Web week 17/07/06

The Lawyer‘s Web Week is a weekly commentary on legal activity on the web. This includes an overview of the best of the week’s blogs.

If you want to direct us to useful links, email webweek@ thelawyer. com.

Just plane wrong

TheLawyer.com brought you the story on 7 July about the troubles Berwin Leighton Paisner (BLP) is having with long-standing client Alpha Airports, which is seeking to recoup around £3m from the law firm over commercial advice it provided.

Alpha chief executive Peter Williams told thelawyer.com that BLP would continue to be the company’s lawyers and tried to downplay the row.

His story soon changed, though, and as Finance Week reports (financeweek.co.uk), Williams is now blaming the whole furore on “wrong” legal advice.

Williams told Finance Week: “Alpha sought legal advice, which came back saying that the arrangement was fine so long as Alpha accounted for it properly in their own books.

“That advice was wrong.”

Three’s company

While there was certainly plenty of debate about the NatWest Three’s extradition case, the International Extradition Blog (international extraditionblog.com), run by McNabb Associates, a firm which specialises in extradition defence, focused on two other cases currently going on in the UK, but without the headlines.

Terror suspects Babar Ahmad and Haroon Rashid Aswat are also fighting attempts by the US to extradite them.

The blog also details the extradition plights of Darren Bridgeman, who has returned to the US to face the charge of murdering his ex-partner and that of Gary McKinnon, who is accused of hacking into government military systems.

Of the NatWest Three case, the blog said: “The outrage is refreshing and appropriate, but it would be nice if there was outrage for the non-businesspeople who have been extradited under the framework as well.”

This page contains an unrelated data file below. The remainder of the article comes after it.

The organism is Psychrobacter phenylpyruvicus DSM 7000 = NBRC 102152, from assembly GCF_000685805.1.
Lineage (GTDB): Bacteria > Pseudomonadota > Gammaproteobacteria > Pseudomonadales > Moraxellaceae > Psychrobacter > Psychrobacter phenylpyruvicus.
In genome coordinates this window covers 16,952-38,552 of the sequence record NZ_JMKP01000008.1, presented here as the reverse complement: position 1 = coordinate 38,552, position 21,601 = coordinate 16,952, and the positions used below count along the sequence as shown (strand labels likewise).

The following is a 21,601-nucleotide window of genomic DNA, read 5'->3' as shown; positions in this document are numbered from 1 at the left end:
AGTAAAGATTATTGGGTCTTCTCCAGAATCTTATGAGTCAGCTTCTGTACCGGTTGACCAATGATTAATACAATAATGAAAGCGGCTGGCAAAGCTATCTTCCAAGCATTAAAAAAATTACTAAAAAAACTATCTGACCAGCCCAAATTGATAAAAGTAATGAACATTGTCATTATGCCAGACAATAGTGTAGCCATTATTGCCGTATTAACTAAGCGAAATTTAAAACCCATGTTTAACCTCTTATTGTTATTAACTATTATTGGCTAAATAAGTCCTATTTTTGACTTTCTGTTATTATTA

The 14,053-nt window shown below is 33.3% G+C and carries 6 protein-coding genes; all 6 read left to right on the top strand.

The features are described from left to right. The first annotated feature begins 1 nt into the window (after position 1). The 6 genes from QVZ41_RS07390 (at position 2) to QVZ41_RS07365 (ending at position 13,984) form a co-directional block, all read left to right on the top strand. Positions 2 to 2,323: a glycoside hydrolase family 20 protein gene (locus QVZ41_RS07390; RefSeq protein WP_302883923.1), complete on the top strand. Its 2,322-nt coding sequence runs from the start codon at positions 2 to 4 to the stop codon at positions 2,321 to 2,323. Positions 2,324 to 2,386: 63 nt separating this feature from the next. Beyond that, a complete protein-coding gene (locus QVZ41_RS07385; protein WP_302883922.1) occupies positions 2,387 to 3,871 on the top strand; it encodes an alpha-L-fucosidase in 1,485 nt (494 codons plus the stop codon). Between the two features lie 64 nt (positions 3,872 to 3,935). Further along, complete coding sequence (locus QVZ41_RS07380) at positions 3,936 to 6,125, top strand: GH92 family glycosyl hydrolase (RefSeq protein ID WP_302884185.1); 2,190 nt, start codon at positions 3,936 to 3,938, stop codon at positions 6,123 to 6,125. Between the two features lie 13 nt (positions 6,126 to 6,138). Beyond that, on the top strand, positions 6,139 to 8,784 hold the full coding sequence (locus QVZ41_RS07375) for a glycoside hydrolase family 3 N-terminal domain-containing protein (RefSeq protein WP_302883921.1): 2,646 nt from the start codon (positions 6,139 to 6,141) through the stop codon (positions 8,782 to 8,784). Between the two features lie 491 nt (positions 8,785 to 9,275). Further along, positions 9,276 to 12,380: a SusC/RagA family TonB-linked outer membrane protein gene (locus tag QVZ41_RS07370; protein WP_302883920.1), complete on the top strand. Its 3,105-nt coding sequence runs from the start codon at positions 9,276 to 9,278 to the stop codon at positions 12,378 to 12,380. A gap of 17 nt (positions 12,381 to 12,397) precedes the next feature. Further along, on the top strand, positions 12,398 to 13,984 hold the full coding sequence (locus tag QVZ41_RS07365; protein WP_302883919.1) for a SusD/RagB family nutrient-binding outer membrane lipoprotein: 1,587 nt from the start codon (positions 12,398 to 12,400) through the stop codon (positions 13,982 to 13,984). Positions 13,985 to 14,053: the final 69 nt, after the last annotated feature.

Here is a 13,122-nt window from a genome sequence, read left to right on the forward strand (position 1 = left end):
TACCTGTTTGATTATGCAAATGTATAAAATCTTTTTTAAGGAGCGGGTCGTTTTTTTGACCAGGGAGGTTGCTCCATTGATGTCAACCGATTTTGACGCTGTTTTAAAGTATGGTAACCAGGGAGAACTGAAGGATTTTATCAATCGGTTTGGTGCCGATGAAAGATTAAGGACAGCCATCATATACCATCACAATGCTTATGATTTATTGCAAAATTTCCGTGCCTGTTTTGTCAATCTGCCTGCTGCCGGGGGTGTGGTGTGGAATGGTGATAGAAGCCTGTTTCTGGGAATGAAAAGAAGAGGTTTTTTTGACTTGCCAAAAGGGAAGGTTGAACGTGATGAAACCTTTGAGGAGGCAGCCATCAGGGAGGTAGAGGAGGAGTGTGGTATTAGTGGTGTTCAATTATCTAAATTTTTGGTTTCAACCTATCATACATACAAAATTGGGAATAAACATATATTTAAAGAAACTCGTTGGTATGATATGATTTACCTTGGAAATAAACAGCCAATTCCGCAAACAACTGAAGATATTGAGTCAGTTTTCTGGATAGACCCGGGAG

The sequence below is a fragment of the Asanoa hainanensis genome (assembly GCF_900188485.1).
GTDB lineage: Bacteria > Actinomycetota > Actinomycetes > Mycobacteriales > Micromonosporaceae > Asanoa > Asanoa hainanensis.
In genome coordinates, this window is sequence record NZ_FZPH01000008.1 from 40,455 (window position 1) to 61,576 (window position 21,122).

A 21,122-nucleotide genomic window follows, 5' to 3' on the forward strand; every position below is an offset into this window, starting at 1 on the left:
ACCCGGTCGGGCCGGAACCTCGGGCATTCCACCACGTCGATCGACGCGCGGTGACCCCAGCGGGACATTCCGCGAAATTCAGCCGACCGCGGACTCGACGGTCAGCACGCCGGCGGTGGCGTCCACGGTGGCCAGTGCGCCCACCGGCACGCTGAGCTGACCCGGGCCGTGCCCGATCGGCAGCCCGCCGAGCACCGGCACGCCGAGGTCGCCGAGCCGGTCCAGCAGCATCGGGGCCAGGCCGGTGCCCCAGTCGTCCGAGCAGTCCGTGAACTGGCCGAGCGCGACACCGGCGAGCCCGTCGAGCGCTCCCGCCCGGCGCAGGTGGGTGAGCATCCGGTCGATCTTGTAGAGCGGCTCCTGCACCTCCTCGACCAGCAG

Chain reaction

The NatWest Three were the subject on many a blog, with the fictional Charon QC (charonqc.wordpress.com) questioning the need for the three accused to front the US courts for a bail hearing in chains: “Why the chains? Are they likely to bolt? Are they likely to headbutt the judge?”Well, I guess that depends on what the judge says about their mothers and sisters.

Lessons to be learnt

The inherently funny Barely Legal blog (barelylegalblog.blogspot.com) run by a couple of law school graduates has been in fine form recently. The two authors, Mike and Russ, are quite proud of the fact they have built the blog up to such a standing that a Google search of the term ‘barely legal’ finds their blog in the second spot, among more than a few sites your firewall probably would not let you access anyway.

The guys last week put up the hilarious ’20 Tips to Avoid Being a Douchebag in Law School’, taking the mickey out of the apparent nerdiness of law students.

Our favourite was Lesson 15: “Don’t raise your hand and arrogantly give the professor an answer. You came here to learn the law, don’t act like you already know it. You don’t know shit.”

Sounds as pounds

The British Phonographic Industry’s (BPI) moves to target internet service providers (ISPs) for filesharing by broadband users has drawn much ire, including from GeekLawyer (geeklawyer.org/blog) The blog is unhappy with the measures taken by the BPI.

The site says: “Geeklawyer agrees that filesharing is wrong, but then it’s unlikely that any significant damage is suffered by the music industry. Indeed, it isn’t at all clear it doesn’t help them by promoting artists and films. Some studies have indicated this while some, quoted by the music industry natch, say it damages. Whatever.”